Word of the tragic loss sparked tributes from around the world, as well as tributes close to home, including at the 37th Mill Valley Film Festival, where some of Williams' old friends and standup comedy veterans shared tales of their time with him, as well as outside the Throckmorton Theatre, where Williams often popped in for unannounced sets that left audiences delirious and exhausted made surprise performances at Mark Pitta & Friends Tuesday Comedy Night and even Comedy in the Plaza. The Marin County Bicycle Coalition organized a "Robin's Ride" around his treasured Paradise Loop, and Caltrans even named the much-loved Rainbow Tunnel after Williams in 2016. of the
Now comes word that on September 1, Robin's Wish, a new documentary about Williams is on its way, with director Tylor Norwood ("The United States of Detroit") focusing on Williams' battle with the effects of the brain disease Lewy Body Dementia that played a factor in Williams' suicide. Based on a quote from his wife Susan Schneider in the trailer, it appears that Williams was unaware of the disease which was attacking "nearly every region of his brain."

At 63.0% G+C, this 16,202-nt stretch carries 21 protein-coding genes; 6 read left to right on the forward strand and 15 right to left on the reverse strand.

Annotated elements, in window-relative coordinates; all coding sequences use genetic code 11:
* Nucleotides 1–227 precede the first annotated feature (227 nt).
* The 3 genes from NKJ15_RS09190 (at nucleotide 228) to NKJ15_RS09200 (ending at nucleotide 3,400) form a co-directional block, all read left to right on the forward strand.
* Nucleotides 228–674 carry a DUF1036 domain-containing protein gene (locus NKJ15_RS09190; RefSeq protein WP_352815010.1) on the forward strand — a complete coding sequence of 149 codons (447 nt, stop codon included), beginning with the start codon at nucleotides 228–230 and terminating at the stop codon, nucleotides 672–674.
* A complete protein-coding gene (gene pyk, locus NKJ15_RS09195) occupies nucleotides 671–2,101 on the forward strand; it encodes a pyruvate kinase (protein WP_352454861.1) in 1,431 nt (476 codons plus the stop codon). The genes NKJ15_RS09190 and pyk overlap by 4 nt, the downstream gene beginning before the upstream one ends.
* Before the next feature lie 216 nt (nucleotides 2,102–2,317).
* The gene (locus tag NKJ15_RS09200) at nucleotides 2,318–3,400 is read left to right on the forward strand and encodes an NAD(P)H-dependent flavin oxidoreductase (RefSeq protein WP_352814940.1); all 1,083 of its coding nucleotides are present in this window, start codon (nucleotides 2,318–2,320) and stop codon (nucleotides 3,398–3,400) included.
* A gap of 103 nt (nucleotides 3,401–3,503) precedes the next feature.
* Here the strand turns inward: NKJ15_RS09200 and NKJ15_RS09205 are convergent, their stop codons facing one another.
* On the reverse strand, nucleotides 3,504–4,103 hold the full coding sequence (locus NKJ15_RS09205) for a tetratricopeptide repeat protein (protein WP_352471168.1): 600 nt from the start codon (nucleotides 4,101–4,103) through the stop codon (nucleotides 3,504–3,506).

Doctors in the trailer express disbelief that Williams was even able to walk at all given his health condition, and the director of the Night At The Museum series, Shawn Levy, admits that Williams confided in him that he was no longer feeling like himself at the time of filming, two years prior to his death.
News of the film comes two years after the release of Marina Zenovich’s documentary Robin Williams: Come Inside My Mind, which premiered on HBO, and New York Times culture reporter Dave Itzkoff’s recently released biography Robin. "Both respectfully try to shed some light on Williams’ craft and life and the ways in which one informed the other," according to Rolling Stone. "And both succeed, albeit for different reasons.
Here's the trailer for Robin's Wish: